Other concerns centred around maritime vessels including older model yachts that are not equipped with retention facilities and thus all the sewage is released into the oceans. Captain Hoareau asserted that this will also be addressed by the new legislation.
Member of the National Assembly for Port Glaud Egbert Aglae stated that the committee is imperative to address the illegal activities that are going on in the Port Launay and Baie Ternay region.
“We feel that there is a lack of coordination between the concerned agencies. The idea to form a committee started over three years ago. We have had constant dialogues with the Ministry of Tourism, the hotel and the marine park authority and since there is now some changes in the way the maritime authority operates and it is more ideal for them to support us now since they are autonomous now,” he said.
“At the same time, we are considering the regulations that are in place and we feel that there are a lot of weaknesses and shortcomings and there is a lack of coordination and we feel that by working together and collaborating, all stakeholders will understand their roles, how to react when there is an incident,” Mr Aglae noted.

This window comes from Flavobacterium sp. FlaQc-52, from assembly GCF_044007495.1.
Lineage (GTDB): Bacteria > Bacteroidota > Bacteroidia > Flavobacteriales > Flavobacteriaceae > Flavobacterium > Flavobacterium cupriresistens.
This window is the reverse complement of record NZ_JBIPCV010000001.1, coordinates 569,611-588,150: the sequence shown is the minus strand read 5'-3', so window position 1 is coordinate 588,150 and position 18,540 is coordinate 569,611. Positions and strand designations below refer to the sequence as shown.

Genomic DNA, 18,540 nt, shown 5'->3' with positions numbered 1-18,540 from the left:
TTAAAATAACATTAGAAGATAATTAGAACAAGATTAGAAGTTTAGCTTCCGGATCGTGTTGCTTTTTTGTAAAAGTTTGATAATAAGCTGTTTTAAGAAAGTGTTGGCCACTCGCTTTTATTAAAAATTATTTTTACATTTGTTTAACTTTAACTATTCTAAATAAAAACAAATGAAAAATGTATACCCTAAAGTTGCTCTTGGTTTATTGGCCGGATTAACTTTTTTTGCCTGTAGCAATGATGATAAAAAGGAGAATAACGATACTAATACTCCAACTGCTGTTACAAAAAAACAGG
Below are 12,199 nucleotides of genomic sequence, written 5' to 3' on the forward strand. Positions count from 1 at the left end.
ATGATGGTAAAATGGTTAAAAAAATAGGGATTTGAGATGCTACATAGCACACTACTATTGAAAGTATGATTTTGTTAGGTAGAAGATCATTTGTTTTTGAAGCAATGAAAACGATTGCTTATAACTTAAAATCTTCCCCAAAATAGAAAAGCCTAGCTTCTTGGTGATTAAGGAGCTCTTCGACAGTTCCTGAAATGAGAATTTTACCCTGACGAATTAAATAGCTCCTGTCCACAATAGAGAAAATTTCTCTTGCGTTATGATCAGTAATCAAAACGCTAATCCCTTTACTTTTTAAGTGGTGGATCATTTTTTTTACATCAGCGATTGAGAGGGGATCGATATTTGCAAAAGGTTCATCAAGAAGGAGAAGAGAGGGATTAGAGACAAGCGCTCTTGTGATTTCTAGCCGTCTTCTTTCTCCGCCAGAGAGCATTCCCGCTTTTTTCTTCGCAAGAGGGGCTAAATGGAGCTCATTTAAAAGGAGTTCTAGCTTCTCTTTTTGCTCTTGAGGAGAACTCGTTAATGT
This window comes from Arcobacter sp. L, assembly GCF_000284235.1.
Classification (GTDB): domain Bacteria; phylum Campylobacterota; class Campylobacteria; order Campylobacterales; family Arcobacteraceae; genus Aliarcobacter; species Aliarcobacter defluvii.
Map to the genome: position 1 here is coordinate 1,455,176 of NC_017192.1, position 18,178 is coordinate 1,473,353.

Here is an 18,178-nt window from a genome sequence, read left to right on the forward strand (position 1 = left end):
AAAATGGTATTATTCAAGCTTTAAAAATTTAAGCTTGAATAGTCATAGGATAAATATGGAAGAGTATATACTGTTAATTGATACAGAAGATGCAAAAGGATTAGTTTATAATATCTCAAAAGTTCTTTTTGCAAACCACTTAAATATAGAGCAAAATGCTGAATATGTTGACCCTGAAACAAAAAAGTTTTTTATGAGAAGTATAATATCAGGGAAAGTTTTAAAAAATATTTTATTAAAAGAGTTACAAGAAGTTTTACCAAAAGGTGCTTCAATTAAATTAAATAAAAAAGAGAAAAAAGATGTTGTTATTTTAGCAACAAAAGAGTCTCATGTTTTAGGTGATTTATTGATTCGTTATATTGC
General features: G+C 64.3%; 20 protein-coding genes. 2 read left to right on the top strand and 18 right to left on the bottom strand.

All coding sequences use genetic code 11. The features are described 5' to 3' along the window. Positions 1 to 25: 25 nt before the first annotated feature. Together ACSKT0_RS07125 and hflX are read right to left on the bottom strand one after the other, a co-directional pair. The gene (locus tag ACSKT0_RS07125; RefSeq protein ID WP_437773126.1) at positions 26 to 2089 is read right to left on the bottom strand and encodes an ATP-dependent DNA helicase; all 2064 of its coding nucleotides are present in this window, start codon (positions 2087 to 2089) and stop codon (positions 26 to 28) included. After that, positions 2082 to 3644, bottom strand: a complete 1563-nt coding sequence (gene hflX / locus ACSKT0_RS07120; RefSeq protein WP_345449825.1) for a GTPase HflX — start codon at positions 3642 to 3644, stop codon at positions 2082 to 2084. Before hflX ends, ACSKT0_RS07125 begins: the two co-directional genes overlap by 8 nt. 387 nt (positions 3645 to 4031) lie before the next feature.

He added that the Committee’s priority is to educate the general public inclusive of boat operators, those offering excursions as well as the public since the environment is everybody’s concern.
“It is always our aim to get the public involved since this concerns the environment and the tourism industry and in our region, we have two reserves, one marine and a forest and it is always our aim to bring people and we are already working on it and we feel that they need to be more active. They should join the initiative and the public in other regions should also be concerned since the same activities are happening in Beau Vallon and on the inner islands but we need a collective effort rather than everyone pointing to the other and saying it is the other’s responsibility. If we all work together things will move forward,” MNA Aglae asserted.
Hon. Aglae addressing the gathering